Google Victory Blazes a Trail for Porn Industry

Katy Perry

Two weeks ago, I commented that Google’s court victory over Viacom makes it open season on copyright holders. Their content can now be used for free with impunity, as long as the infringing content is removed upon proper notice.

Last week, Warner Music filed suit against a porn vendor, the RealityKings, for distributing videos containing unlicensed music, such as the songs “I Kissed A Girl” by Katy Perry and “Don’t Stop (Til You Get Enough)” by Michael Jackson. The Wall Street Journal provides a link to the full complaint (PDF).

The details are quite revealing. The complaint lists a handful of porn sites where more than 500 infringing videos are supposedly available. Editor of the Journal‘s Digits blog, Jennifer Valentino-DeVries, modestly says, “Digits did not visit the sites to check the accuracy of these allegations.”

The use of music in the offending videos is subtle. The RealityKings is not accused of using the music as slapped-on soundtracks to porn images. Rather, the music is playing in the background in videos filmed in “night clubs.” The Wall Street Journal quotes RealityKings’ attorney, Lawrence Walters, that the videos represent a “reality show in a dance club.”

Are these “club tapes” actually documentary films, and the music in them “ambient sound”? Rolling Stone reporter Daniel Kreps investigates this novel defense with yet another RealityKings lawyer, Marc Randazza, who is quoted as saying:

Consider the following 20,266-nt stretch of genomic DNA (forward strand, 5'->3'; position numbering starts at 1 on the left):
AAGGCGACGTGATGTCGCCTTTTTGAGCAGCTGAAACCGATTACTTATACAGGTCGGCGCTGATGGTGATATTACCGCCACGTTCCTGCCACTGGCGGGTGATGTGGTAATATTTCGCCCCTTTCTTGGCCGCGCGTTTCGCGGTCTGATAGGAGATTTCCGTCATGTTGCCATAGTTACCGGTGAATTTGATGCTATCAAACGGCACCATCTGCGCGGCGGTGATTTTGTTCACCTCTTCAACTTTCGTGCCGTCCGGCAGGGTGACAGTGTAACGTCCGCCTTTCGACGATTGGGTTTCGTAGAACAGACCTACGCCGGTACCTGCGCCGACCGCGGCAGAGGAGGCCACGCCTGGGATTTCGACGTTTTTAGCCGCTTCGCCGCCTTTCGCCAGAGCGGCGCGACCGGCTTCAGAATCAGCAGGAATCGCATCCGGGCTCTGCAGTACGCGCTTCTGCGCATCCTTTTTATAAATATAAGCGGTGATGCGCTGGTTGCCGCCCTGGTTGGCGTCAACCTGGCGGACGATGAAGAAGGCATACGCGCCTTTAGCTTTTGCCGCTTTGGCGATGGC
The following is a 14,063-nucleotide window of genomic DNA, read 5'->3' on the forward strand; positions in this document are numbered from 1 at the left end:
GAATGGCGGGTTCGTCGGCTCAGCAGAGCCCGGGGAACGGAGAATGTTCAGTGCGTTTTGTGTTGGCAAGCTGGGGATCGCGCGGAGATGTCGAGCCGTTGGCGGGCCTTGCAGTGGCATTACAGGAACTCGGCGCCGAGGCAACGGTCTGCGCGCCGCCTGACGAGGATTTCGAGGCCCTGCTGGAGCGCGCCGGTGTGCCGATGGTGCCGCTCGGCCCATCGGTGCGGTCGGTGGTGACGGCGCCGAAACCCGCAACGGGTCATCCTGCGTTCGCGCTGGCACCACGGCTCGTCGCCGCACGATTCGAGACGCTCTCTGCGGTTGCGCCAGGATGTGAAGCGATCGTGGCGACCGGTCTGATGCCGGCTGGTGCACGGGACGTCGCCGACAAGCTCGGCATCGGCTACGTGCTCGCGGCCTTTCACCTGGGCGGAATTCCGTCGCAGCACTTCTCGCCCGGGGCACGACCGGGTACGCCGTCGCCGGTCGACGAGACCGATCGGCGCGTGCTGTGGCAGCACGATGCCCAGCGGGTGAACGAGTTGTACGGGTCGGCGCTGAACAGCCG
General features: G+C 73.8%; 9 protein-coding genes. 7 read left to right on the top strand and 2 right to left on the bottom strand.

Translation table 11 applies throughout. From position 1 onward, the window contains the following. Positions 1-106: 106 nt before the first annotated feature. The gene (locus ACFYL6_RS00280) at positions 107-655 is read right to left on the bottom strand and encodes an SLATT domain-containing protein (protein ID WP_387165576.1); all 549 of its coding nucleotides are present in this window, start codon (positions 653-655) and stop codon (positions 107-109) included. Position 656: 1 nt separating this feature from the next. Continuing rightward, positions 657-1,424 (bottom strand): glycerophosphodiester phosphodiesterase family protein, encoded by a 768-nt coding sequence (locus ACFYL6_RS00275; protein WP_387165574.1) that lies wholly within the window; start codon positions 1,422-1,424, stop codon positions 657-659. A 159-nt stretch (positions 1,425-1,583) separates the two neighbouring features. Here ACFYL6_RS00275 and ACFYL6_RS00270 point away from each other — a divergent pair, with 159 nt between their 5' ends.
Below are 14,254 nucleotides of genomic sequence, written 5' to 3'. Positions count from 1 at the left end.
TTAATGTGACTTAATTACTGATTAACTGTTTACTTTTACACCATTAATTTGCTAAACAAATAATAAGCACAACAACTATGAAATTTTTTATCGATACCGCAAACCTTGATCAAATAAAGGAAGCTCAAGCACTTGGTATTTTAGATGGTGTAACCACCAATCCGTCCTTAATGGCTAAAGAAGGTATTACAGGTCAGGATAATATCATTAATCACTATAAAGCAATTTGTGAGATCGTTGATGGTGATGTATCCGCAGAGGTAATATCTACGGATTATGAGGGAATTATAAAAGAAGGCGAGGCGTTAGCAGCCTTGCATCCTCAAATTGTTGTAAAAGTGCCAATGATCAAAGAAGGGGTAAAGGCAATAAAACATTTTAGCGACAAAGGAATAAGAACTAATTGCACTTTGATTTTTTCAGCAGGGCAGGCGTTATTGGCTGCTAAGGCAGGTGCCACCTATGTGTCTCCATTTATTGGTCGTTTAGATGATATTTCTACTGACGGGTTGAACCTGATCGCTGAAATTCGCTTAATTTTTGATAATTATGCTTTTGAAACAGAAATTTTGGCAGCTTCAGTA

If someone can tell me how to shoot at a nightclub and police out the music in the background, I’m all ears.

On Gen – X ideas on IP, a blogger named Onkar claims that the RealityKings’ attorney “contends that the music was being used fairly as part of a commentary on popular night club culture.” While I will give the RealityKings bonus points for creativity, one has to wonder why it doesn’t just seek shelter in the safe-harbor provisions of the Digital Millennium Copyright Act.

By agreeing to remove videos containing copyrighted music, the RealityKings can claim the same protections as Google and YouTube. It can continue to profit from advertisers and subscribers attracted by copyrighted content by simply removing a small portion of that content — if and when someone complains.

Source: “Record Labels Sue Over Use of Music on Adult Sites,” The Wall Street Journal Digits Blog, 07/13/10
Source: “Labels Take on Porn Biz in Copyright Lawsuit,” Rolling Stone, 07/13/10
Source: “A lawsuit of Copyright Infringement against Porn websites,” Gen – X ideas on IP, 07/15/10
Image by machechyp, used under its Creative Commons license
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About Steve O'Keefe

Steve O’Keefe is Co-Founder and Chief Operating Officer of SixEstate Communications, publisher of this blog. Steve has written hundreds of articles on Internet marketing, technology, and music. He is the author of “The Complete Guide to Internet Publicity,” among other works, and taught Internet Public Relations at Tulane University from 2001-2011. He lives in Staunton, Virginia, with his wife, collage artist Deborah O’Keeffe.

  

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